About Chess

I’ve finally finished watching the Netflix series called The Queen’s Gambit. I loved the fifties and sixties sets . . . all that wallpaper and the turquoise. And the clothes!  Then there was the sad, dark underside. I don't want to give away anything. I want to focus on the chess! Yes.

My dad was a serious chess player. He’d have his Sunday-afternoon chess friends come over and they would sit in a silent bubble for hours. My brother and our friends learned to carefully tiptoe around the sanctity of the game. 

Curiously, Dad’s chess mates were also former POWs. As a kid, I paid little attention to Dad’s war stories . . . that was my brother’s territory. Talk about airplanes and uniforms would make my eyes roll. In any case, my dad was not one to dwell on the past . . . but I did know that chess helped Dad survive his almost five-year-long sentence in a coal mine outside of Moscow. The camp commander saw in my dad a worthy chess opponent and I’m rather sad that Dad never saw me that way. I played Chinese checkers, instead. Much simpler.  Go here to look at some great images of gulag-made chess pieces. 

Anyway, now I’m curious about the role of chess in the Soviet Union and in the gulags. After a quick surf on the web, I’ve found some books to add to my ‘to read’ list.  Stefan Zweig, wrote The Royal Game a novel about chess and madness. Nabokov wrote The Luzhin Defence. 

from Wikipedia
S. Zweig

Natan Sharansky survived more than a hundred KGB interrogations using imaginary chess moves. Like other gulag survivors, living in the mind was one way to escape the brutalities of the physical reality. Other chess-playing prisoners somehow managed to carve chess figures out of wood.

So why was chess so popular in the Soviet Union? 

Fact: Marx played chess before there was a USSR and then after the Bolshevik revolution in 1917, Lenin loved and encouraged the game.

Fact: Chess was used as a tool to enlighten the proletariat masses. Chess schools instead of bingo halls. Chess was considered an athletic sport. 

Fact: Chess could demonstrate to the rest of the world how cultured and advanced the Soviets were. The Soviets were determined to prove that communism was best.

Russia continues with the Soviet chess obsession. It’s cheap and portable . . . doesn’t require an internet connection, or electricity. Just the rules, a board, some wooden figures (or made of anything, really, even breadcrumbs if you're in the gulag) and a teacher.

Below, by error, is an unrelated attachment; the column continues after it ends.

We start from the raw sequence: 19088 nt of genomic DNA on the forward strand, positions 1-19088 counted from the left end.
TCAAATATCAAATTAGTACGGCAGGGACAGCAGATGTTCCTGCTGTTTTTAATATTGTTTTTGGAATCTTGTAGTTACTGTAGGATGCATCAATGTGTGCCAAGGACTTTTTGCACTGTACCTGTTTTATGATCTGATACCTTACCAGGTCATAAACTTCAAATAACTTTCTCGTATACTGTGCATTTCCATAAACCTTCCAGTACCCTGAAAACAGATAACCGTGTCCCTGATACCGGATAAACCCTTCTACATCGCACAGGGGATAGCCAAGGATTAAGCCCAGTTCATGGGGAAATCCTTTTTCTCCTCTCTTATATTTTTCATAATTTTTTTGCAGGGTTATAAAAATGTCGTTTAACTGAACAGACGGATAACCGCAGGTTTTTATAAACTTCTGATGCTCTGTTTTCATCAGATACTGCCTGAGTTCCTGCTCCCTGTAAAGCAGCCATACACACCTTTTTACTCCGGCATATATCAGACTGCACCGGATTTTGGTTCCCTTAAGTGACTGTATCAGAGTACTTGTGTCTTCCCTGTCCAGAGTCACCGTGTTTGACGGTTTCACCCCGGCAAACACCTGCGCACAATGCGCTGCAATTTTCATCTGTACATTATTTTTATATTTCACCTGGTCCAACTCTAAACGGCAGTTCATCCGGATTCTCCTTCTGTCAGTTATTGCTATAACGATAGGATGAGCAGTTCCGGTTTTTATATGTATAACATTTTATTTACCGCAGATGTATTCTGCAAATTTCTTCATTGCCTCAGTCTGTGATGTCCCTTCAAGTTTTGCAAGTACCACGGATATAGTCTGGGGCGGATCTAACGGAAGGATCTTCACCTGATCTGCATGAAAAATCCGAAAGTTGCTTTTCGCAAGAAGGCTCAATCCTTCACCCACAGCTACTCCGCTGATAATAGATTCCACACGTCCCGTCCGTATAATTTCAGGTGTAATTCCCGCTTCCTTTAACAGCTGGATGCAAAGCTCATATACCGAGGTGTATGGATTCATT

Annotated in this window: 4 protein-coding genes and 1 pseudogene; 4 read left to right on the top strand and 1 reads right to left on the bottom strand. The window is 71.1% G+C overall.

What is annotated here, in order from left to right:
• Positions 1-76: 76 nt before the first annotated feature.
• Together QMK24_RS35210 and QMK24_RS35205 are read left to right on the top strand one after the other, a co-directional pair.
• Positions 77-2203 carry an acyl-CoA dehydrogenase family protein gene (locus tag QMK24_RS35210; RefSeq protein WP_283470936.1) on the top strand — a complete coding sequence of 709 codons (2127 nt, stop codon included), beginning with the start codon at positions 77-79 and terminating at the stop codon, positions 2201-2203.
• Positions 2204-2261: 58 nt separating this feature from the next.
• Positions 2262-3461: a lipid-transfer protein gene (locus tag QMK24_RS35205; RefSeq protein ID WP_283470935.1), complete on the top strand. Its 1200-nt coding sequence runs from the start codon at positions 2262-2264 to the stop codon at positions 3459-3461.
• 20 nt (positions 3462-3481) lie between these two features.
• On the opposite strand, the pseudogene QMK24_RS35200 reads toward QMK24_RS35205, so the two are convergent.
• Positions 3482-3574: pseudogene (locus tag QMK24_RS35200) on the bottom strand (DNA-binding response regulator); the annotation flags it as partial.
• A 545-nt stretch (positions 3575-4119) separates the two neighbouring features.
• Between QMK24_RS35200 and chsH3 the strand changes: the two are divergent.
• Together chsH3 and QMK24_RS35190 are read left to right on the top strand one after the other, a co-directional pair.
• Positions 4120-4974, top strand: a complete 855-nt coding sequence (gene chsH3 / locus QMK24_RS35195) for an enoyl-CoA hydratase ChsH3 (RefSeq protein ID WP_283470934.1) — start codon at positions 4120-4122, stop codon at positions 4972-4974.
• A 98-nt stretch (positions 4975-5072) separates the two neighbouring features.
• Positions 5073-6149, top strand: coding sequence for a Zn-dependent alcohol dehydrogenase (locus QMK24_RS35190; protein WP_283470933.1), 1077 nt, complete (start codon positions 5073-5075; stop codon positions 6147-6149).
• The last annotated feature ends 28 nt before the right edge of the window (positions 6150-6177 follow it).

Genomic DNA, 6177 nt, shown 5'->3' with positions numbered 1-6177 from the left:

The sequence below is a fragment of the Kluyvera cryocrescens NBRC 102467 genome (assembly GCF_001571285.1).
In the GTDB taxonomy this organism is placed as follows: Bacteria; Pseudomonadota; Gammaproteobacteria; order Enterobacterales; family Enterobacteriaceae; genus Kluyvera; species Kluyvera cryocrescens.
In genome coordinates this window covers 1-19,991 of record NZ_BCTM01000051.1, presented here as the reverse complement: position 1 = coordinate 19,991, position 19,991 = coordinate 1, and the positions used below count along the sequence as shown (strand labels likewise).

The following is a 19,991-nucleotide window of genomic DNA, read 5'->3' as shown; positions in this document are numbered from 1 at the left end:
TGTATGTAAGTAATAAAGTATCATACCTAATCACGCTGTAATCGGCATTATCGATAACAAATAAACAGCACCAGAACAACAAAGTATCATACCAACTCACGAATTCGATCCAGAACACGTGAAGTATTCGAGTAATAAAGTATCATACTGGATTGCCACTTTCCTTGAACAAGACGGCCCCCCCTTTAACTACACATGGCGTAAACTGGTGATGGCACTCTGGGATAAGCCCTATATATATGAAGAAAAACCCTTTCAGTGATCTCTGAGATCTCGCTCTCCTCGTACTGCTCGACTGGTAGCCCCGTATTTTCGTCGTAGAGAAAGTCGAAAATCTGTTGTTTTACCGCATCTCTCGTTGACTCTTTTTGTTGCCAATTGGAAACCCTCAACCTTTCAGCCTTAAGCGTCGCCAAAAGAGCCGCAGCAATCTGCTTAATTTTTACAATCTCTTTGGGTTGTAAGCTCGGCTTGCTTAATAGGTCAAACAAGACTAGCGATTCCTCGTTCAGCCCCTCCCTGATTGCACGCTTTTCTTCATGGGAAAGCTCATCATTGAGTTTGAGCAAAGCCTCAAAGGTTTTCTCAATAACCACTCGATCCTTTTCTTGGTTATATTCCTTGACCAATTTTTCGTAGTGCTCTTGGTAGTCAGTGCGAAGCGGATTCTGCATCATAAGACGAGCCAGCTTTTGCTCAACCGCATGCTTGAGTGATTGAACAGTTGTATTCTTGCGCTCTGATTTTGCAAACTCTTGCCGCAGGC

I’m disappointed that I never got to learn. Turns out only 15% of elite chess players are women. Huh? I was being trained to fold laundry and vacuum when I was a girl. 

My kids had chess lessons in elementary school and it's too bad my dad never got to play with them. Teaching chess moves is akin to teaching life skills and I could have used some of those lessons while growing up. Instead I had to learn things the hard way. And some moves, I’m still trying to figure out. 

Christmas is Complicated

For the record (no pun intended) I didn't listen to just German music as a young person.

 “Sometimes change comes at you like a broadside accident.” That’s Joni Mitchell’s line and I consider it my line, too. It’s been 35 years since that December 3rd collision with the Greyhound bus. I wasn’t in the car, but when the police drove me past the crumpled heap that carried my firstborn and my husband, I was too terrified to ask questions. 

I spent the rest of that December holding my only slightly injured daughter (car seats work!) while visiting her father in ICU. I still remember the beeps, the smells, and stranger sniffles from another bed over. I remember visiting a mall during those pre-Christmas weeks and feeling like an alien.

For Christmas Day, we got promoted to the Neurology Ward. It was our first Christmas as a family and our daughter was cutting her first tooth at seven months old. Her dad, still alive after surgery and a two-week coma, had a serious brain injury which has haunted my 37-year marriage. I took home a reasonable facsimile of the man I’d married and, I can’t lie, in spite of  hope and positive thinking, it’s been a struggle. 

All this about my personal life, just to say that December is complicated for many, if not most, folks.

The other day, I heard a podcast interviewing the wonderful Shelagh Rogers, host of the Next Chapter (her weekly program should be required listening for any writer) on CBC. She spoke of her own experience with an accident when she went through a car window. The splinters of glass in her face took years to emerge. That describes my process of dealing with our own traumatic event. The splinters lie there, sometimes for decades, but eventually they surface. 

What’s that other Joni Mitchell song? The one about Christmas and about the river? Yes, that one. That fits, too. A snowy river? Sounds perfect.


Winter Solstice in nazi times

The family canine insists on three regular-scheduled daily walks and nowadays, by five p.m. it's dark out. Of course, the snow helps to brighten things up and besides, it’s not ever really dark on the streets of suburbia. 

Broken Sun Wheel - Silsor  Wikipedia

Yes, winter solstice is almost here and soon the light will again champion the dark. I take great comfort in the consistent rhythms of the seasons . . . old enough to know that darkness, like light, never lasts. It’s all good. 

The Nazis embraced winter solstice and used old pagan symbols to their advantage. I've included this pagan representation of the broken sun wheel. The Nazis had a hard time with Christmas and the birth of the Jewish baby that it celebrated. Most German people loved the holiday and so the Nazis tried to accommodate both Christian and pagan traditions.

Part of my research for my upcoming novel involved interviewing . . . I’d rather call it, sharing a kaffee klatsch . . . with old family friends who grew up during the Nazi years. One particular image from a conversation stayed with me.